Russia’s accession to the WTO was an important step forward but it was unwilling to obey the WTO rules and to engage in further liberalisation.
The EU wants to see further trade liberalisation with Russia. There was an important step forward in August when, after lengthy negotiations, Russia finally formally joined the WTO. The EU’s most important objective now in this respect is to make sure that Russia actually follows WTO rules. Currently, there are around dozen issues on which it is in breach of the rules: it has an import ban on livestock; it charges so-called scrapping or recycling fees for imported cars; and there are ongoing anti-dumping cases. Russia also applies tariffs higher than those allowed by WTO rules. The WTO dispute-settlement mechanism has equipped the EU with a good arsenal of legitimate ways for retaliation. But although the EU would prefer to solve the differences without resorting to these, its patience is close to being exhausted – as Trade Commissioner Karel De Gucht made clear in December.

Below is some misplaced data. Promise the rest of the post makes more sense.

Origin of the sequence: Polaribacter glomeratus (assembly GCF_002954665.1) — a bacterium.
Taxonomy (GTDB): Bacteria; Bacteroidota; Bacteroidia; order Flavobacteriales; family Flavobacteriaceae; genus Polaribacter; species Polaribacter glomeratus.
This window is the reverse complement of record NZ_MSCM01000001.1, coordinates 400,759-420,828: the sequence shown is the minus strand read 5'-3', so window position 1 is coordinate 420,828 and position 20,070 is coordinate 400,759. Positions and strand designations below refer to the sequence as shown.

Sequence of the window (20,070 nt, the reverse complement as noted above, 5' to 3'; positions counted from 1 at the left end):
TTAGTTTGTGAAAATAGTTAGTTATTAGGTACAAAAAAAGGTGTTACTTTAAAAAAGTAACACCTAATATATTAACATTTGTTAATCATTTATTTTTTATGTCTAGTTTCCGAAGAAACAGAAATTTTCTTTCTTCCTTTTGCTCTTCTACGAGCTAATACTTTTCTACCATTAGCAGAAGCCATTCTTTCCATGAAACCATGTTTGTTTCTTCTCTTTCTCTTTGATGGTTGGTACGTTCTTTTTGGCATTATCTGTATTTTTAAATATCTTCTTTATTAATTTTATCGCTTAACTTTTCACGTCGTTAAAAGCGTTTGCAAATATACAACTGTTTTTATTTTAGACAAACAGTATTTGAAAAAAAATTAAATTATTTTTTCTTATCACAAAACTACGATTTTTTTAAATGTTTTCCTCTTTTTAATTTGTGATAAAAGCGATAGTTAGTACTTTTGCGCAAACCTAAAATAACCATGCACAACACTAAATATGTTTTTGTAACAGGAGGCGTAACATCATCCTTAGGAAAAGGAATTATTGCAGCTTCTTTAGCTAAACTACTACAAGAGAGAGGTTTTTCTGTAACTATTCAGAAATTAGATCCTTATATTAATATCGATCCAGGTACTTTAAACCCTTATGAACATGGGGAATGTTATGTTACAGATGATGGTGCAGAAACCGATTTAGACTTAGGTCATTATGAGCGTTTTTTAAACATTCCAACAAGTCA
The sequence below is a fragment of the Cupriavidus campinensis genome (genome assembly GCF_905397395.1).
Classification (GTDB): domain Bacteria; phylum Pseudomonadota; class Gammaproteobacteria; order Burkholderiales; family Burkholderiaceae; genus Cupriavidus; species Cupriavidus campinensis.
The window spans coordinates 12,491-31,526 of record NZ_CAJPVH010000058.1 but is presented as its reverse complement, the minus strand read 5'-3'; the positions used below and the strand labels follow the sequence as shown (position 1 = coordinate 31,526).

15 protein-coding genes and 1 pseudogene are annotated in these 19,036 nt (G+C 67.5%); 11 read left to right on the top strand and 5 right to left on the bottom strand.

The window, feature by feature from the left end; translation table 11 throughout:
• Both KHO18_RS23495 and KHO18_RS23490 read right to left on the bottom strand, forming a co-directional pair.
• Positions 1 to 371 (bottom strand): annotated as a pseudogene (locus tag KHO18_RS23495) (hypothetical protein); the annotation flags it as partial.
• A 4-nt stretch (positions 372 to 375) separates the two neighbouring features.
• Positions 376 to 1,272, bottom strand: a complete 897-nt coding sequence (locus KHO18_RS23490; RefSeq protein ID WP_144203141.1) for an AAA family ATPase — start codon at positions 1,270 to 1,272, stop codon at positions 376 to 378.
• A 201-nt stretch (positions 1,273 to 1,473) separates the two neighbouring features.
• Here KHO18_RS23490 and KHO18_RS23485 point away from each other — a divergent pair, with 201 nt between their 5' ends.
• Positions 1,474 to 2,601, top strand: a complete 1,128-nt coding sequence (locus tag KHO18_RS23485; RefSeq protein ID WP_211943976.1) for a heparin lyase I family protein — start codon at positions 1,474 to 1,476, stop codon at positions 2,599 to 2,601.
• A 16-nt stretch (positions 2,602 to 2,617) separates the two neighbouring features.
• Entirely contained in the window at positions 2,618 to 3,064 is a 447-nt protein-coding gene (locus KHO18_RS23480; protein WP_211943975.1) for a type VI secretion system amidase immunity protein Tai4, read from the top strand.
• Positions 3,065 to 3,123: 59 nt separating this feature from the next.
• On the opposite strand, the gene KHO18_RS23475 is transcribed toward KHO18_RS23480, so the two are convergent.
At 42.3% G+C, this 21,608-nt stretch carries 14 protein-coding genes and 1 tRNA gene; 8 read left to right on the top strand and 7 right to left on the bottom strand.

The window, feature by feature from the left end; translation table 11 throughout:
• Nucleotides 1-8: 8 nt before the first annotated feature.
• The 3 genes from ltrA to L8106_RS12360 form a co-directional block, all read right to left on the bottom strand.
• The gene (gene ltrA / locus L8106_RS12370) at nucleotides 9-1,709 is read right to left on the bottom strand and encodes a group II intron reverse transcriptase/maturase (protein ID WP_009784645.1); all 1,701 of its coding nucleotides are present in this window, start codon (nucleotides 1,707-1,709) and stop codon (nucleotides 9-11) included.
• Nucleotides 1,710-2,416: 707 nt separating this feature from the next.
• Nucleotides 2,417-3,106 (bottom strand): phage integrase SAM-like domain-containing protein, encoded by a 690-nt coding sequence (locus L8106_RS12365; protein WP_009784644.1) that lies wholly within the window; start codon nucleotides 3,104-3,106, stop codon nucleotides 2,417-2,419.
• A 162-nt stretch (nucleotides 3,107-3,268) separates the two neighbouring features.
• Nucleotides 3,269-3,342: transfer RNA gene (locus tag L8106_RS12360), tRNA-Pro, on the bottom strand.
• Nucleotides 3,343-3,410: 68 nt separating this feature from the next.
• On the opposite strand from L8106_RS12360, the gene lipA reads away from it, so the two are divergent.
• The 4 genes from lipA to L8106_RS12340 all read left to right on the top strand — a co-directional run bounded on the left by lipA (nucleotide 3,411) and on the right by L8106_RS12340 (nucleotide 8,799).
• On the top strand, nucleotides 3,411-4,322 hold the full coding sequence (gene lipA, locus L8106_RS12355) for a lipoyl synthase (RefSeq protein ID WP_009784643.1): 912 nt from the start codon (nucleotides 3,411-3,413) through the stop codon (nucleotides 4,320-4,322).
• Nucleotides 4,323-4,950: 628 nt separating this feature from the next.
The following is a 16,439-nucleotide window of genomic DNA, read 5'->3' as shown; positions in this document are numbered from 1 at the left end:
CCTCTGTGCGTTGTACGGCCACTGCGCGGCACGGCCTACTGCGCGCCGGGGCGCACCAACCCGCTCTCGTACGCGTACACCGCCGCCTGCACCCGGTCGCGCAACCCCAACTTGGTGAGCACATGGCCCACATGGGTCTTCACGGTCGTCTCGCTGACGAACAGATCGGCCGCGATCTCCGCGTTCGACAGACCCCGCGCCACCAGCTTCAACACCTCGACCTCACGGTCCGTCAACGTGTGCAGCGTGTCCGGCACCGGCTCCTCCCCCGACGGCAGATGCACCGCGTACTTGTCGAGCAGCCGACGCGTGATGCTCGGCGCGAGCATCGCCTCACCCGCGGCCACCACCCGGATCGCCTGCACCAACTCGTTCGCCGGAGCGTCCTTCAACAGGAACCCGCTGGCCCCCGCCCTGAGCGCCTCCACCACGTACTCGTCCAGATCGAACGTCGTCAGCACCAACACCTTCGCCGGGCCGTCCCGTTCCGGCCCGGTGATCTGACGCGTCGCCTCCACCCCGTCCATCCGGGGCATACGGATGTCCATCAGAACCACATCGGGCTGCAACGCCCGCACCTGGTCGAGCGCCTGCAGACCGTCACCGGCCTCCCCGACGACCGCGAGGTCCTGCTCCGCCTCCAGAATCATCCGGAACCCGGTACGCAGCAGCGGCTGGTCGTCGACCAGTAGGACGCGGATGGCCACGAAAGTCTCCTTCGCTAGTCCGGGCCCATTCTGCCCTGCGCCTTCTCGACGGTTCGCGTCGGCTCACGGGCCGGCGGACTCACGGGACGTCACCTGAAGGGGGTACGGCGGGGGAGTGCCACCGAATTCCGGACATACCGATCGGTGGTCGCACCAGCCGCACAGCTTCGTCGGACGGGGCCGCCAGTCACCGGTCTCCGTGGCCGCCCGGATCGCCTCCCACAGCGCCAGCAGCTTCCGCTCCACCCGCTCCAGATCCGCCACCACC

The main reason for the lack of progress in 2012 was that Russia did not reciprocate. A mutual free-trade agreement between Russia and the EU has effectively been shelved, because Russia’s Common Economic Space with non-WTO members Belarus and Kazakhstan makes any progress on this front practically impossible. The EU has also been hoping to negotiate a new wide-ranging partnership agreement with Russia, to replace the old Partnership and Cooperation Agreement (PCA), but negotiations are stuck. The EU wants the trade-related clauses of this agreement to go further than what has been agreed in the WTO framework; it also wants to prevent the agreement being tilted in Russia’s favour like the former PCA, which gave Russia “most favoured nation” status without getting much in return. So far, there is no evidence of enthusiastic reciprocation from the Russian side. EU member states were unanimous in stressing that Russia needs to comply with the rules, with those most affected by non-compliance (such as automobile manufacturers and livestock exporters) in the lead.